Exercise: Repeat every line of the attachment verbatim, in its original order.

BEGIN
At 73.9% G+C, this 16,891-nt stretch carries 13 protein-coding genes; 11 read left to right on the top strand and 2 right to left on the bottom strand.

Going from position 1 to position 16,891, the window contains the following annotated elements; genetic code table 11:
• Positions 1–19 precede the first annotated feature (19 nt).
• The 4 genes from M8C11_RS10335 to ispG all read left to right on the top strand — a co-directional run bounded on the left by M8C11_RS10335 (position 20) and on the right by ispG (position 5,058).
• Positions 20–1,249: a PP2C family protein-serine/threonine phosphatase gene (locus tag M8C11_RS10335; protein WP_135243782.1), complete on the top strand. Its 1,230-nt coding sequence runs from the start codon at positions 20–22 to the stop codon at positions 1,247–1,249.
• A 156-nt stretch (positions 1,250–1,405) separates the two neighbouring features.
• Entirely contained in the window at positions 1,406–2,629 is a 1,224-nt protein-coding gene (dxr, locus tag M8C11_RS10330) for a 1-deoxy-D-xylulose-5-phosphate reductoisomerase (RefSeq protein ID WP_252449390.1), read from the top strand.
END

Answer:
At 73.9% G+C, this 16,891-nt stretch carries 13 protein-coding genes; 11 read left to right on the top strand and 2 right to left on the bottom strand.

Going from position 1 to position 16,891, the window contains the following annotated elements; genetic code table 11:
• Positions 1–19 precede the first annotated feature (19 nt).
• The 4 genes from M8C11_RS10335 to ispG all read left to right on the top strand — a co-directional run bounded on the left by M8C11_RS10335 (position 20) and on the right by ispG (position 5,058).
• Positions 20–1,249: a PP2C family protein-serine/threonine phosphatase gene (locus tag M8C11_RS10335; protein WP_135243782.1), complete on the top strand. Its 1,230-nt coding sequence runs from the start codon at positions 20–22 to the stop codon at positions 1,247–1,249.
• A 156-nt stretch (positions 1,250–1,405) separates the two neighbouring features.
• Entirely contained in the window at positions 1,406–2,629 is a 1,224-nt protein-coding gene (dxr, locus tag M8C11_RS10330) for a 1-deoxy-D-xylulose-5-phosphate reductoisomerase (RefSeq protein ID WP_252449390.1), read from the top strand.